Amazon No Longer Offers Kindle, Music, & Audiobooks Purchases on Android

Amazon Android purchases

Photo Credit: Waldemar Brandt

Amazon is making changes to its suite of apps which removes music, books, and audiobooks purchases on Android devices. Here’s why.

This month Amazon began notifying Kindle app users that the app would be changing. Users can no longer buy and rent ebooks or subscribe to the Kindle Unlimited Service in the app. This change also applies to the Audible and Amazon Music Unlimited apps – so what’s changing?

Google is enforcing a policy to require all developers to process payments involving ‘digital goods and services’ through the Play Store billing system. Amazon was one of a few third-parties that were excepted from this rule, but no longer. Rather than give Google a commission for each song, book, or audiobook sold, Amazon is removing the ability to purchase from the apps altogether.

Android users who want to buy books, music, or audiobooks will need to visit the Amazon website in a browser to do so. Of course, Amazon isn’t the only company that has stopped offering digital sales to be in compliance with Google’s new policy. Barnes & Noble has also removed direct purchasing from the Android app.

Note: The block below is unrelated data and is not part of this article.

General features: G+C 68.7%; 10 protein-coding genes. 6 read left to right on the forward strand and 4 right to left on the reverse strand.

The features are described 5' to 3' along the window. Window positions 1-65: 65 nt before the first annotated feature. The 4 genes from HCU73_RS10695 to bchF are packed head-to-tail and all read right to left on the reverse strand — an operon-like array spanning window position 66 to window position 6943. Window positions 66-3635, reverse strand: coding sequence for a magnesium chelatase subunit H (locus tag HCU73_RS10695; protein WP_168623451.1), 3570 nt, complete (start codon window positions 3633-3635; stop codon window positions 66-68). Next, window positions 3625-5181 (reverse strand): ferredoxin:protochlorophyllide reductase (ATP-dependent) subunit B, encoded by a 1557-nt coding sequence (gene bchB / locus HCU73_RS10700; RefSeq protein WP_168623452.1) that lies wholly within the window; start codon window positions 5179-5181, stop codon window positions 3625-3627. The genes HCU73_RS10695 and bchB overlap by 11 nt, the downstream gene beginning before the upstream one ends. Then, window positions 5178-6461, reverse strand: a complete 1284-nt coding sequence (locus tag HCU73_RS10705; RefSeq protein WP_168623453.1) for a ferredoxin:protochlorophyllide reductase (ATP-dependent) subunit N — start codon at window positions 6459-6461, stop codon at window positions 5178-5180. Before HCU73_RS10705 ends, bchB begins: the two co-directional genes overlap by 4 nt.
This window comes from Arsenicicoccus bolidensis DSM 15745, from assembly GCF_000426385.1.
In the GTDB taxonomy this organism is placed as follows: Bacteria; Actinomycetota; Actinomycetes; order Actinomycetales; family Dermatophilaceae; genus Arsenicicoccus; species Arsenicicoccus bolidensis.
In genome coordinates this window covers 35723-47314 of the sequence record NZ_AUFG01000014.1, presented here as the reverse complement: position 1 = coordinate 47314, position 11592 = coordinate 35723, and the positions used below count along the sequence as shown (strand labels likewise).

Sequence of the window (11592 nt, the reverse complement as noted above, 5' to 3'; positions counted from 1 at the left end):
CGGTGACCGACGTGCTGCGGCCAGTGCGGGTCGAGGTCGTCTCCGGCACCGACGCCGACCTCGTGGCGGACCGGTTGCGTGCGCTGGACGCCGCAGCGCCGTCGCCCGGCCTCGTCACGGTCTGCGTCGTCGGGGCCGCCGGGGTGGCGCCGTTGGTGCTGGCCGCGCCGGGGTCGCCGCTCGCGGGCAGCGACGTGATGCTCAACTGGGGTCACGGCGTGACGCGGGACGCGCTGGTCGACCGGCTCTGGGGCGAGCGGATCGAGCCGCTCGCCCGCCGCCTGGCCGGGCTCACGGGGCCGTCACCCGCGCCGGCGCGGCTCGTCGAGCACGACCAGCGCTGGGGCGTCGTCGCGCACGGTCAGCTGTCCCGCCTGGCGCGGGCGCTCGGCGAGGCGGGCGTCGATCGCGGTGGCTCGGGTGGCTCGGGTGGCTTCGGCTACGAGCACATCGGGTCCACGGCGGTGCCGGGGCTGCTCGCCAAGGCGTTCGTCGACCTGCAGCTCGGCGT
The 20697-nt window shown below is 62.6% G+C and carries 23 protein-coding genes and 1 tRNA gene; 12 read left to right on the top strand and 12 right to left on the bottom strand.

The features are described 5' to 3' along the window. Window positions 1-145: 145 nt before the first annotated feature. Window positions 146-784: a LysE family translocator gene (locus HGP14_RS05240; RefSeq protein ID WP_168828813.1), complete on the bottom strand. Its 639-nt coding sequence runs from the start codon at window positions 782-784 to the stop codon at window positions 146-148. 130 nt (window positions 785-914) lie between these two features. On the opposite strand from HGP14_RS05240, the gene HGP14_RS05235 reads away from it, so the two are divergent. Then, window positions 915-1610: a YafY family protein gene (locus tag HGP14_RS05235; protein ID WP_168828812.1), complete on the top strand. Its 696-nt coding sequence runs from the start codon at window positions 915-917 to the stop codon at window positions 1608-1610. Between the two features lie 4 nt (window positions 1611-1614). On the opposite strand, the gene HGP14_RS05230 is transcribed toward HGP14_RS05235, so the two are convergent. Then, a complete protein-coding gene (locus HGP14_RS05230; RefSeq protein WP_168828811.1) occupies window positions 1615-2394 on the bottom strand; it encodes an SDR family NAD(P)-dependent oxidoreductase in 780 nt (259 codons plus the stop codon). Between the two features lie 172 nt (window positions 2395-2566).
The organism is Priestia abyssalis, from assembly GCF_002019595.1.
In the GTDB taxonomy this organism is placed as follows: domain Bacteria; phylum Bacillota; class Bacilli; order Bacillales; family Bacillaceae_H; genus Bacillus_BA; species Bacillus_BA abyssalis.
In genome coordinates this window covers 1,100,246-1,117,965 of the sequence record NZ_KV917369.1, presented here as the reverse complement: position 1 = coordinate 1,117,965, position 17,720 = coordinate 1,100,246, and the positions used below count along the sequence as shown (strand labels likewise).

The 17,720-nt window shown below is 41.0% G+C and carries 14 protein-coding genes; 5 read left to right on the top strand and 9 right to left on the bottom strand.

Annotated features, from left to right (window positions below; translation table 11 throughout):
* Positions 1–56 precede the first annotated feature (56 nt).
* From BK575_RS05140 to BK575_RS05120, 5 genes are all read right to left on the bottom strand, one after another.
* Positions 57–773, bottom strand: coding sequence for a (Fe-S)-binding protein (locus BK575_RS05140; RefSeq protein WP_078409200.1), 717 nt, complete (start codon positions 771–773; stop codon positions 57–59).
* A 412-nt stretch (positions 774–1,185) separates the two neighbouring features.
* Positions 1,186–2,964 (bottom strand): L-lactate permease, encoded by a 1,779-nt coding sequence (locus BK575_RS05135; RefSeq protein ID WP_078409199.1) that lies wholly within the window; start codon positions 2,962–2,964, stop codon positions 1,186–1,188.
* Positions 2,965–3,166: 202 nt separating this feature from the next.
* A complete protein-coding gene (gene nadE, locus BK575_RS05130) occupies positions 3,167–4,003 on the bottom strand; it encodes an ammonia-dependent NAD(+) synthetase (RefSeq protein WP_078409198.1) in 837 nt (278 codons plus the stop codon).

Match Group has filed a lawsuit against Google in May over the guidelines, alleging they break antitrust laws. Match Group says Google previously assured the company that it could use its own payment processing systems. But the lawsuit claims Google threatened to remove its suite of dating apps from the Play Store if it did not comply with the June 1st policy deadline. “Ten years ago, match Group was Google’s partner. We are now its hostage,” the company’s complaint says.

Google says Match Group is eligible to pay 15% commission on in-app purchases. But the lawsuit comes at a time when both Apple and Google are facing increasing regulatory pressure over their share of in-app purchases commission.

In February, the Senate Judiciary Committee advanced the Open App Markets Act. If the legislation becomes law, it would prevent Google and Apple from allowing companies to use their own payment processors. Meanwhile Google is partnering with Spotify to test third-party billing systems.